Between the Beads

Between the Beads

Liza Lou, Color Field

Liza Lou, Color Field, 2010 – 13, glass beads, stainless steel, acrylic plastic, 20 x 26 ft.

Pablo Mason, courtesy of the Museum of Contemporary Art San Diego

When it comes to the work of Liza Lou, nothing is as simple as it seems. Wall hangings of a single color reveal themselves, on closer inspection, to contain hundreds of minuscule glass beads, each catching the light at a slightly different angle and throwing into question all notions of a consistent hue. Pieces featuring several colors, meanwhile, take on a kaleidoscopic, slightly disorienting cast. Lou, 49, doesn’t just show you yellow; she shows you everything yellow can be.

The Los Angeles artist moved to Durban, South Africa, in 2005. She lived there over the next decade, employing and collaborating with a team of Zulu women beadworkers. The women often faced domestic violence, and while Lou provided something of a safe haven, she also learned what making can mean beyond the rarefied art world. In a 2015 speech at Art Basel, she discussed the Zulu phrase Umuntu ubuntu (“I am because we are”). The idea, she said, “is a reminder that there is a wider world beyond my studio.”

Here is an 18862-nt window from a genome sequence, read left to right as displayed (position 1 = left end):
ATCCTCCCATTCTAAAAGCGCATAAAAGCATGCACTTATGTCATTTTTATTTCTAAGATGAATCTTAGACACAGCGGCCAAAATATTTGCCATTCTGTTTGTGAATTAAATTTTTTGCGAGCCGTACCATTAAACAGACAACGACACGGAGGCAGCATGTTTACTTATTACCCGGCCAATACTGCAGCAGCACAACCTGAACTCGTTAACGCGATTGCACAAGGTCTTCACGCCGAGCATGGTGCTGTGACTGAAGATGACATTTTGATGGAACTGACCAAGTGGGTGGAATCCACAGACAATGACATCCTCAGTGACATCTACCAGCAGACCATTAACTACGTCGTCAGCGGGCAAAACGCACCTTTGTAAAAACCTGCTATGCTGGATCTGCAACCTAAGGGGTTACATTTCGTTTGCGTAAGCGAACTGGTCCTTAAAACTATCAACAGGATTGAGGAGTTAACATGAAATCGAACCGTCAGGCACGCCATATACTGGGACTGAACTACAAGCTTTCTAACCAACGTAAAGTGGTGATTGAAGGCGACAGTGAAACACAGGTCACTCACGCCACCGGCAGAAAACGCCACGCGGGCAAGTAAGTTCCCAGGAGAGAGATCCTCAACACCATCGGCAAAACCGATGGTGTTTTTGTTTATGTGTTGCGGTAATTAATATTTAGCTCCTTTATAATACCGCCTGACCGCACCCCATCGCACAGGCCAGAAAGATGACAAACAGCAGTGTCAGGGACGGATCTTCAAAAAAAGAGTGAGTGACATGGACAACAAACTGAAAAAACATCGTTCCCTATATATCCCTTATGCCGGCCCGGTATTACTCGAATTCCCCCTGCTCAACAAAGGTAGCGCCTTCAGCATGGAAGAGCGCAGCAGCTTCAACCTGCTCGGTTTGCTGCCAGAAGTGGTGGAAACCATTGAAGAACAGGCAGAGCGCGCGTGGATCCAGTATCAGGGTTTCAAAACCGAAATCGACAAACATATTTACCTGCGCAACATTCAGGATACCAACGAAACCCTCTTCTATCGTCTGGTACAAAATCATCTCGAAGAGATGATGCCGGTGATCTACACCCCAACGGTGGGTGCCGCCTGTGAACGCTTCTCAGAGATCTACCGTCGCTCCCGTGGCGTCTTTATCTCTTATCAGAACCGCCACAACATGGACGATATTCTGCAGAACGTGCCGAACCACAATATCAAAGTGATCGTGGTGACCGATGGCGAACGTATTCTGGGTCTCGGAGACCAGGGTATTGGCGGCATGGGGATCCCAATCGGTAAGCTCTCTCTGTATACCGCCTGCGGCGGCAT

One result of Lou’s time in Durban is Color Field, a sweeping floor sculpture of multicolored beads that’s been shown at the Museum of Contemporary Art San Diego and the Neuberger Museum of Art in upstate New York. In its assembled form, it presents the viewer with clean squares of almost clichéd colors – front-lawn greens and fire-engine reds – that become more potent the longer you look.

Assembling the piece, whether in South Africa or in the States, was a joy in itself. “There aren’t that many activities we have where people can gather as a culture in a noncommercial setting,” Lou told the New York Times when Color Field landed in the area. “It’s an opportunity to get together and make something.”
 

Liza Lou, Color Field


Liza Lou, Color Field (detail), 2010 – 13, glass beads, stainless steel, acrylic plastic, 20 x 26 ft. Photo: Pablo Mason, courtesy of the Museum of Contemporary Art San Diego